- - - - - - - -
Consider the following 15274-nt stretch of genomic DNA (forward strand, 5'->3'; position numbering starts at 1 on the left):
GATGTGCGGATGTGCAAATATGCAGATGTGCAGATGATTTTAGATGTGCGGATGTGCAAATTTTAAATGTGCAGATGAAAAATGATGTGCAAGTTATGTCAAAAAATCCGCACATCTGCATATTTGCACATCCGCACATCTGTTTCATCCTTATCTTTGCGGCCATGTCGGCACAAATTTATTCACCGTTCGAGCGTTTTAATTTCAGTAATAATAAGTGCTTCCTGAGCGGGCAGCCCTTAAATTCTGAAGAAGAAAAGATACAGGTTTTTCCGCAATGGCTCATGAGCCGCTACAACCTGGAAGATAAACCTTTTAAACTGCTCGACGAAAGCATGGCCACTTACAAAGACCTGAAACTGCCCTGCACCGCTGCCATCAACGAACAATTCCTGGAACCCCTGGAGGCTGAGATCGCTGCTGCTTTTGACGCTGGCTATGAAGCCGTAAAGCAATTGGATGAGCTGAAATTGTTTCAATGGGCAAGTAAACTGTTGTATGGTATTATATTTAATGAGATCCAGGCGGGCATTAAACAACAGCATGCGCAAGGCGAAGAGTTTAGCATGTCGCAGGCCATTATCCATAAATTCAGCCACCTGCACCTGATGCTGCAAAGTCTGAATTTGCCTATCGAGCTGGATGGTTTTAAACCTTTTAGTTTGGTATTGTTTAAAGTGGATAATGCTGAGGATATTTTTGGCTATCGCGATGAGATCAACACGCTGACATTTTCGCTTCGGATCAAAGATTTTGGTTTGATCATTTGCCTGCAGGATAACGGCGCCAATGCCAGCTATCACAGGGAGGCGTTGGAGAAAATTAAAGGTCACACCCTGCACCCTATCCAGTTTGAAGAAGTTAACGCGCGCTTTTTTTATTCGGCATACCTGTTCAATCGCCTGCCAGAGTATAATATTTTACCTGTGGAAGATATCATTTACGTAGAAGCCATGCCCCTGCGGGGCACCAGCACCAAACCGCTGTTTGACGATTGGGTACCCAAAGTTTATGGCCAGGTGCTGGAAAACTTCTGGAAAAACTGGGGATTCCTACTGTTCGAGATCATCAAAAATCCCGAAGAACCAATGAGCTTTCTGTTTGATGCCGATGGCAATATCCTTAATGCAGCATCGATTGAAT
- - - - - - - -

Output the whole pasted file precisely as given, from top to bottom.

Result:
Consider the following 15274-nt stretch of genomic DNA (forward strand, 5'->3'; position numbering starts at 1 on the left):
GATGTGCGGATGTGCAAATATGCAGATGTGCAGATGATTTTAGATGTGCGGATGTGCAAATTTTAAATGTGCAGATGAAAAATGATGTGCAAGTTATGTCAAAAAATCCGCACATCTGCATATTTGCACATCCGCACATCTGTTTCATCCTTATCTTTGCGGCCATGTCGGCACAAATTTATTCACCGTTCGAGCGTTTTAATTTCAGTAATAATAAGTGCTTCCTGAGCGGGCAGCCCTTAAATTCTGAAGAAGAAAAGATACAGGTTTTTCCGCAATGGCTCATGAGCCGCTACAACCTGGAAGATAAACCTTTTAAACTGCTCGACGAAAGCATGGCCACTTACAAAGACCTGAAACTGCCCTGCACCGCTGCCATCAACGAACAATTCCTGGAACCCCTGGAGGCTGAGATCGCTGCTGCTTTTGACGCTGGCTATGAAGCCGTAAAGCAATTGGATGAGCTGAAATTGTTTCAATGGGCAAGTAAACTGTTGTATGGTATTATATTTAATGAGATCCAGGCGGGCATTAAACAACAGCATGCGCAAGGCGAAGAGTTTAGCATGTCGCAGGCCATTATCCATAAATTCAGCCACCTGCACCTGATGCTGCAAAGTCTGAATTTGCCTATCGAGCTGGATGGTTTTAAACCTTTTAGTTTGGTATTGTTTAAAGTGGATAATGCTGAGGATATTTTTGGCTATCGCGATGAGATCAACACGCTGACATTTTCGCTTCGGATCAAAGATTTTGGTTTGATCATTTGCCTGCAGGATAACGGCGCCAATGCCAGCTATCACAGGGAGGCGTTGGAGAAAATTAAAGGTCACACCCTGCACCCTATCCAGTTTGAAGAAGTTAACGCGCGCTTTTTTTATTCGGCATACCTGTTCAATCGCCTGCCAGAGTATAATATTTTACCTGTGGAAGATATCATTTACGTAGAAGCCATGCCCCTGCGGGGCACCAGCACCAAACCGCTGTTTGACGATTGGGTACCCAAAGTTTATGGCCAGGTGCTGGAAAACTTCTGGAAAAACTGGGGATTCCTACTGTTCGAGATCATCAAAAATCCCGAAGAACCAATGAGCTTTCTGTTTGATGCCGATGGCAATATCCTTAATGCAGCATCGATTGAAT